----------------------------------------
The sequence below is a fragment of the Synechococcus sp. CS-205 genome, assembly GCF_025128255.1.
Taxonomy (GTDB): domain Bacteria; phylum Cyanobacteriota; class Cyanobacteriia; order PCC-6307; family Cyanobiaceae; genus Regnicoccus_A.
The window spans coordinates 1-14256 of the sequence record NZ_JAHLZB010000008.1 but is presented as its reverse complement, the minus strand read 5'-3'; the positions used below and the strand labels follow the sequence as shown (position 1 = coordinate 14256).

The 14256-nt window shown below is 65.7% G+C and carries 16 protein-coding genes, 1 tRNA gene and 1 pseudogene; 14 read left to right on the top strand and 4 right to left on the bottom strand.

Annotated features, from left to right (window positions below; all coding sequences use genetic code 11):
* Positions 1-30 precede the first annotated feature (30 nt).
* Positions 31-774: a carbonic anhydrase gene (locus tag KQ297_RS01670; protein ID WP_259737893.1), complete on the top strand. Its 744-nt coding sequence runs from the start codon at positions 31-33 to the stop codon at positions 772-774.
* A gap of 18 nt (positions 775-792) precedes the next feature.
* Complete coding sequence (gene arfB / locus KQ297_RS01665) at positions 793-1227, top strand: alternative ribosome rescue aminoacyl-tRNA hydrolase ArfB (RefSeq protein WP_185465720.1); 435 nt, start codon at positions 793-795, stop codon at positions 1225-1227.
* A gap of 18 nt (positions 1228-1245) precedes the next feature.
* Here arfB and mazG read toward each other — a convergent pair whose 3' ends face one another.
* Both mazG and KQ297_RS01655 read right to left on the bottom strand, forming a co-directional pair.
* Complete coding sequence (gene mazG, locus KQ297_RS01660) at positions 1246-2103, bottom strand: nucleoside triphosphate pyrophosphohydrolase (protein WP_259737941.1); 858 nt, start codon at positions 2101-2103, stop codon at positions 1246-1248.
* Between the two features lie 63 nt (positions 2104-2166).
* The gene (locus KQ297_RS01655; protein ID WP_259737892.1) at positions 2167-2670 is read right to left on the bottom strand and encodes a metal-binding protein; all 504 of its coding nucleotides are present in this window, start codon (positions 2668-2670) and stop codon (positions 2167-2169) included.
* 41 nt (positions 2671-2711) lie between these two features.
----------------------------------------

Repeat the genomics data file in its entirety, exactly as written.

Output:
The sequence below is a fragment of the Synechococcus sp. CS-205 genome, assembly GCF_025128255.1.
Taxonomy (GTDB): domain Bacteria; phylum Cyanobacteriota; class Cyanobacteriia; order PCC-6307; family Cyanobiaceae; genus Regnicoccus_A.
The window spans coordinates 1-14256 of the sequence record NZ_JAHLZB010000008.1 but is presented as its reverse complement, the minus strand read 5'-3'; the positions used below and the strand labels follow the sequence as shown (position 1 = coordinate 14256).

The 14256-nt window shown below is 65.7% G+C and carries 16 protein-coding genes, 1 tRNA gene and 1 pseudogene; 14 read left to right on the top strand and 4 right to left on the bottom strand.

Annotated features, from left to right (window positions below; all coding sequences use genetic code 11):
* Positions 1-30 precede the first annotated feature (30 nt).
* Positions 31-774: a carbonic anhydrase gene (locus tag KQ297_RS01670; protein ID WP_259737893.1), complete on the top strand. Its 744-nt coding sequence runs from the start codon at positions 31-33 to the stop codon at positions 772-774.
* A gap of 18 nt (positions 775-792) precedes the next feature.
* Complete coding sequence (gene arfB / locus KQ297_RS01665) at positions 793-1227, top strand: alternative ribosome rescue aminoacyl-tRNA hydrolase ArfB (RefSeq protein WP_185465720.1); 435 nt, start codon at positions 793-795, stop codon at positions 1225-1227.
* A gap of 18 nt (positions 1228-1245) precedes the next feature.
* Here arfB and mazG read toward each other — a convergent pair whose 3' ends face one another.
* Both mazG and KQ297_RS01655 read right to left on the bottom strand, forming a co-directional pair.
* Complete coding sequence (gene mazG, locus KQ297_RS01660) at positions 1246-2103, bottom strand: nucleoside triphosphate pyrophosphohydrolase (protein WP_259737941.1); 858 nt, start codon at positions 2101-2103, stop codon at positions 1246-1248.
* Between the two features lie 63 nt (positions 2104-2166).
* The gene (locus KQ297_RS01655; protein ID WP_259737892.1) at positions 2167-2670 is read right to left on the bottom strand and encodes a metal-binding protein; all 504 of its coding nucleotides are present in this window, start codon (positions 2668-2670) and stop codon (positions 2167-2169) included.
* 41 nt (positions 2671-2711) lie between these two features.